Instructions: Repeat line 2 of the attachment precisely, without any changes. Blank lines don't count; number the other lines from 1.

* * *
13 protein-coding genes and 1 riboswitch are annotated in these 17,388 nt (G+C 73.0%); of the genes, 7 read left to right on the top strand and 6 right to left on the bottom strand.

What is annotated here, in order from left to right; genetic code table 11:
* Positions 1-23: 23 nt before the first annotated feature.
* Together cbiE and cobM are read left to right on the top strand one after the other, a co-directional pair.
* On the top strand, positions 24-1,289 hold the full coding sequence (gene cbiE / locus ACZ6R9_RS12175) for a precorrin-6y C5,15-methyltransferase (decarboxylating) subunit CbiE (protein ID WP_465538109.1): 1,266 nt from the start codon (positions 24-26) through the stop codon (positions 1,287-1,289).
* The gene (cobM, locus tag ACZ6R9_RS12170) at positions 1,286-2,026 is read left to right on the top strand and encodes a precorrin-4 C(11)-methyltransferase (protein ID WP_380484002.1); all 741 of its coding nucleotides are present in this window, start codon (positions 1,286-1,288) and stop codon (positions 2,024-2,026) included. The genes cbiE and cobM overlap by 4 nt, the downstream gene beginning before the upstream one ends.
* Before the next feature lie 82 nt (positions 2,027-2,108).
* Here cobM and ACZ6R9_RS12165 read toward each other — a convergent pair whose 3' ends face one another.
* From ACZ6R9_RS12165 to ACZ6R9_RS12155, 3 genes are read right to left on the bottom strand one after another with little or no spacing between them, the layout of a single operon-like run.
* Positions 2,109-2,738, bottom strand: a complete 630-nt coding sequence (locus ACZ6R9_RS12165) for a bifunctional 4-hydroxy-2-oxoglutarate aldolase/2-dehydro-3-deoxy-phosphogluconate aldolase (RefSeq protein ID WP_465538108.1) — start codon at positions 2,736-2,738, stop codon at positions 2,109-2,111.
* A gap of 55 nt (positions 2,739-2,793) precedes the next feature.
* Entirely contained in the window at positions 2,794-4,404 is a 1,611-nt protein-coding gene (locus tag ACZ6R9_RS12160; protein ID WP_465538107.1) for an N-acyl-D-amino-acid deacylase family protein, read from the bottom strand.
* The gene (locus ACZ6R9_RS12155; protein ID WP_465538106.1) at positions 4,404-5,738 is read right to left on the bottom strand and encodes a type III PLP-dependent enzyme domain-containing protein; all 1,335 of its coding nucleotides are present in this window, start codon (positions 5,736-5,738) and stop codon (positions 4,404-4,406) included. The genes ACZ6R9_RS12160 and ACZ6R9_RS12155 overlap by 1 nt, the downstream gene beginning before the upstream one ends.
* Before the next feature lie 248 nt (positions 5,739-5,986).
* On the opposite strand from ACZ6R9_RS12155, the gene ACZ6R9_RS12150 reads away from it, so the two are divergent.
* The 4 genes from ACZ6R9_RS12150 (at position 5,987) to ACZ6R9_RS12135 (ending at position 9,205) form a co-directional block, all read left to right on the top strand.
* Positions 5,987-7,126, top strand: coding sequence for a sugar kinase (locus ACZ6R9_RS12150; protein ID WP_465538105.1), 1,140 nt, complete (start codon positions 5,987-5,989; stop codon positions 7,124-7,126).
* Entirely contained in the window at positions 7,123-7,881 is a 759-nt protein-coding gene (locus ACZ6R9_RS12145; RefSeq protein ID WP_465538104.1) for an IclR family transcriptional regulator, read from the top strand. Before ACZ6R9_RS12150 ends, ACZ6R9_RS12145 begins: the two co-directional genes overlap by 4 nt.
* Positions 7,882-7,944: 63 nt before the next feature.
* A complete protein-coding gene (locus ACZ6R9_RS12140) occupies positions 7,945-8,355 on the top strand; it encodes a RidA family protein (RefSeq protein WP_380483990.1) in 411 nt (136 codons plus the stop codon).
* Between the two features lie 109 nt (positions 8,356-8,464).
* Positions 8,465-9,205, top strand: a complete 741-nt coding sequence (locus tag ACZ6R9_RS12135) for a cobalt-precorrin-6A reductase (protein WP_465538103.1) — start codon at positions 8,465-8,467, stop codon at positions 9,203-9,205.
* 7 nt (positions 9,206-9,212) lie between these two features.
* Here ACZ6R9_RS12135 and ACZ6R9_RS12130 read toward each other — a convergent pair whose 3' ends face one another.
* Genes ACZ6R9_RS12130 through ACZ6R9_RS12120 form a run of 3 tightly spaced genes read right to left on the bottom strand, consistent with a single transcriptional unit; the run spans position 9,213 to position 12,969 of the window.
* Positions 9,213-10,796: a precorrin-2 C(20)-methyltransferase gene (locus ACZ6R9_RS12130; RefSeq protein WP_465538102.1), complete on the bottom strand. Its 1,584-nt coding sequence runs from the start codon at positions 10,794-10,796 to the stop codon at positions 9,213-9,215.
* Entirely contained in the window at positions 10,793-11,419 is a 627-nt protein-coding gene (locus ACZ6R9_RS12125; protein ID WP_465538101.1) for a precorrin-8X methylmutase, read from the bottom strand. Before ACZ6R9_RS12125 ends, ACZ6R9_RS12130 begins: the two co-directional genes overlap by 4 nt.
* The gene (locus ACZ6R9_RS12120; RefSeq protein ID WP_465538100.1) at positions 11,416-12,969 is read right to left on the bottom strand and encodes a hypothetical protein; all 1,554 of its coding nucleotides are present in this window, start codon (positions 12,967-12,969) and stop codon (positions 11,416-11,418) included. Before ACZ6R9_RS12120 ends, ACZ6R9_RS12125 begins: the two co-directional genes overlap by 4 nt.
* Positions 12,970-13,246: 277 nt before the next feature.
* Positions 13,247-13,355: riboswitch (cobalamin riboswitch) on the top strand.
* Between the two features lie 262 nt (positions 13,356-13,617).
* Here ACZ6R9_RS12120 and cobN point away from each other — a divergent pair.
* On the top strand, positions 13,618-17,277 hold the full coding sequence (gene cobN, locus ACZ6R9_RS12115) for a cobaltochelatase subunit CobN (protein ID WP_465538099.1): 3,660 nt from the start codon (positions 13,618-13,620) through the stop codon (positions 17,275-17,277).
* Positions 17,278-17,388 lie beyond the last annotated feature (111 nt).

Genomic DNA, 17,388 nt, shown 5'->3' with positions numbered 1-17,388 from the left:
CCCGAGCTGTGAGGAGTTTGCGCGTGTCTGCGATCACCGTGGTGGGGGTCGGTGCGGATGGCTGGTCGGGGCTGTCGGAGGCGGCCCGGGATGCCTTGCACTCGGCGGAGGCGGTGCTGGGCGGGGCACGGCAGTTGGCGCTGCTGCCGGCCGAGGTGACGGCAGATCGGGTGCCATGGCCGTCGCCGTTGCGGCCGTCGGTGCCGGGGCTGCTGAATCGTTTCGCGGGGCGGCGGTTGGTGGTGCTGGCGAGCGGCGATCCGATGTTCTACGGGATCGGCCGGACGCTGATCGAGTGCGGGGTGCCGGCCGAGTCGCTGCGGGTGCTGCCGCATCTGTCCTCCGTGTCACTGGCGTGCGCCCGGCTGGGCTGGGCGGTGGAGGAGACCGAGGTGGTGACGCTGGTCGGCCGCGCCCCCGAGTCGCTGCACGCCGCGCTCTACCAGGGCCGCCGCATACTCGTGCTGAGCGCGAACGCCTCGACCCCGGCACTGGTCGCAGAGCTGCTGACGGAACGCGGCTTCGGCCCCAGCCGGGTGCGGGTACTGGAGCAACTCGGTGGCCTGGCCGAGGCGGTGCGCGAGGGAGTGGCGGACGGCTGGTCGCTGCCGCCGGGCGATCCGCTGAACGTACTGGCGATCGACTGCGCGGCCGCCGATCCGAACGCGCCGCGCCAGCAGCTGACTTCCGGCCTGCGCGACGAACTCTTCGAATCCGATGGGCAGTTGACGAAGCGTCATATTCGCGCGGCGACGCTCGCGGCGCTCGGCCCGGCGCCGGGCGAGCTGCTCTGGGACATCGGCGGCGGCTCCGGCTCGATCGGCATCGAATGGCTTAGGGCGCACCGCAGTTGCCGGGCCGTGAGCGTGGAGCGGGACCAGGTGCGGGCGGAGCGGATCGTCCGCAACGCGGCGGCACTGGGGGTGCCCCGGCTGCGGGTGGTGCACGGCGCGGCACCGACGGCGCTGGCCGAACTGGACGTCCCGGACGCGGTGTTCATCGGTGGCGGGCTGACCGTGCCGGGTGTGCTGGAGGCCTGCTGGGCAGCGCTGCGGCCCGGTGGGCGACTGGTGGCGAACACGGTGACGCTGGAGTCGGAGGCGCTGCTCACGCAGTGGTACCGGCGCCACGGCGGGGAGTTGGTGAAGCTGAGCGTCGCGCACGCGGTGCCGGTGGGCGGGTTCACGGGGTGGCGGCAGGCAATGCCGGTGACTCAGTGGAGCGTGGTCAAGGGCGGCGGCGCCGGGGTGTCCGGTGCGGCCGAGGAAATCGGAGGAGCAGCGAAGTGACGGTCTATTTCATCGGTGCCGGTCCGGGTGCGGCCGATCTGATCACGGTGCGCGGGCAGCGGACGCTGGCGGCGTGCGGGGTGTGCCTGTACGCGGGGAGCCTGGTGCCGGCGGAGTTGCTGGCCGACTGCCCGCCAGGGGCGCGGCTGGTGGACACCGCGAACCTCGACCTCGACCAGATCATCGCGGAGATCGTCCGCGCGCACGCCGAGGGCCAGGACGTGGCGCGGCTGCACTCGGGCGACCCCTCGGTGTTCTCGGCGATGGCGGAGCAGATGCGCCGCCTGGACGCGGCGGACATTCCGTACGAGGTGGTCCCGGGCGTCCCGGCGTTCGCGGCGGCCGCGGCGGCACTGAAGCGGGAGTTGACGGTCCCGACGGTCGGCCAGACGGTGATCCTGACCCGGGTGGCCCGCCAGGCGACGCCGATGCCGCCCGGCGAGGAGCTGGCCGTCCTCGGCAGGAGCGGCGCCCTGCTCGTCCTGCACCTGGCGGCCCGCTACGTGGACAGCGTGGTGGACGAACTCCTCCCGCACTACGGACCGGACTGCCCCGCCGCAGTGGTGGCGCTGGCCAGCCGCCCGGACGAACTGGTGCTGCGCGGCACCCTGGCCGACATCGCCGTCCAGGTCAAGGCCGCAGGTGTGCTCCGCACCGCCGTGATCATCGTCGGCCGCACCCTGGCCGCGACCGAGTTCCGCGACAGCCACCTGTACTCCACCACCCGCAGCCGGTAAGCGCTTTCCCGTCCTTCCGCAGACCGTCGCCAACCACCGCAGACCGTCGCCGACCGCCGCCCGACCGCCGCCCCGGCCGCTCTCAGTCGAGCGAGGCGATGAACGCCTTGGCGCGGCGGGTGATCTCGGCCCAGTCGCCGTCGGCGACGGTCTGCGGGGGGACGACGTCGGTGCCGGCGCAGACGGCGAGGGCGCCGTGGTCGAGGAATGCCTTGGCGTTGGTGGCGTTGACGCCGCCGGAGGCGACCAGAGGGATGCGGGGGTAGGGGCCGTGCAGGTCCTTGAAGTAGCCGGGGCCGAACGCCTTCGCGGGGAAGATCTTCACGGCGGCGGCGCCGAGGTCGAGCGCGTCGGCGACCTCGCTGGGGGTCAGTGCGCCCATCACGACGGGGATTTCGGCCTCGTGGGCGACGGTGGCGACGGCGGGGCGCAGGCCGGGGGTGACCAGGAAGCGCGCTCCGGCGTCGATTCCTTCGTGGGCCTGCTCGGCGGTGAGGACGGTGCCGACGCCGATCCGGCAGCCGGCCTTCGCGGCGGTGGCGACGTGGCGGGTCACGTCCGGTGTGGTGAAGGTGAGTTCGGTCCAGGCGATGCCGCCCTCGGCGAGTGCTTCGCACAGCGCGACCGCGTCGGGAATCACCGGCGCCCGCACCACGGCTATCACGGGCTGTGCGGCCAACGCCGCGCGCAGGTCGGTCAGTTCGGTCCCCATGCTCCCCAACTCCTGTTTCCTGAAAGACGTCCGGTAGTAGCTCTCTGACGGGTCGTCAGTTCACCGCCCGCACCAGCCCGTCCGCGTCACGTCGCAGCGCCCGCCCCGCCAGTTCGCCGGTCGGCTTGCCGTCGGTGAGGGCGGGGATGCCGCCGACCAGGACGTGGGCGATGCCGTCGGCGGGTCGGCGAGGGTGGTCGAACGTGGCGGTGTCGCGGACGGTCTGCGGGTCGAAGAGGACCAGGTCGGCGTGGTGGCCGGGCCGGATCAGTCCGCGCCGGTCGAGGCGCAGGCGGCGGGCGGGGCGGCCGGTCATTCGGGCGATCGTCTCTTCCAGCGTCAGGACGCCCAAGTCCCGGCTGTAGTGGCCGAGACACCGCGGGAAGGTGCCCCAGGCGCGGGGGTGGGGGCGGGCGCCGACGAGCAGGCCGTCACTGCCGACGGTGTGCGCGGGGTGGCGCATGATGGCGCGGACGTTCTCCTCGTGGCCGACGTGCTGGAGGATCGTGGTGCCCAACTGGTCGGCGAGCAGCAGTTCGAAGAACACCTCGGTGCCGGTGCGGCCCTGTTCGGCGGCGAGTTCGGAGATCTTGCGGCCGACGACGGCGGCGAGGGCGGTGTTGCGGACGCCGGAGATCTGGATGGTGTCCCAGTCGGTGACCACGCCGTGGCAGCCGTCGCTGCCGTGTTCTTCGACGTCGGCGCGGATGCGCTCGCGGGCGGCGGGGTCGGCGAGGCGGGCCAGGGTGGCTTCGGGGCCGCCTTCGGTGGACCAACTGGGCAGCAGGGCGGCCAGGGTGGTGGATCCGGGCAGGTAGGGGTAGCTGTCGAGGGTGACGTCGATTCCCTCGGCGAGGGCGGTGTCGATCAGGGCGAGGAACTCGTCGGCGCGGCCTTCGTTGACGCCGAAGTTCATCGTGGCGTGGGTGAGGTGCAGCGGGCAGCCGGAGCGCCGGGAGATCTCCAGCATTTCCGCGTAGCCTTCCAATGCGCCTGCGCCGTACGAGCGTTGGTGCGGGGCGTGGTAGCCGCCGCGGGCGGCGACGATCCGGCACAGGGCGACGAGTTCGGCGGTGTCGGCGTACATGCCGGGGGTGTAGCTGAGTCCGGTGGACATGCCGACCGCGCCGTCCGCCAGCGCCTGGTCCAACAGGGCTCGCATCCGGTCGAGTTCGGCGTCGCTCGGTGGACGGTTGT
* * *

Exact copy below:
What is annotated here, in order from left to right; genetic code table 11: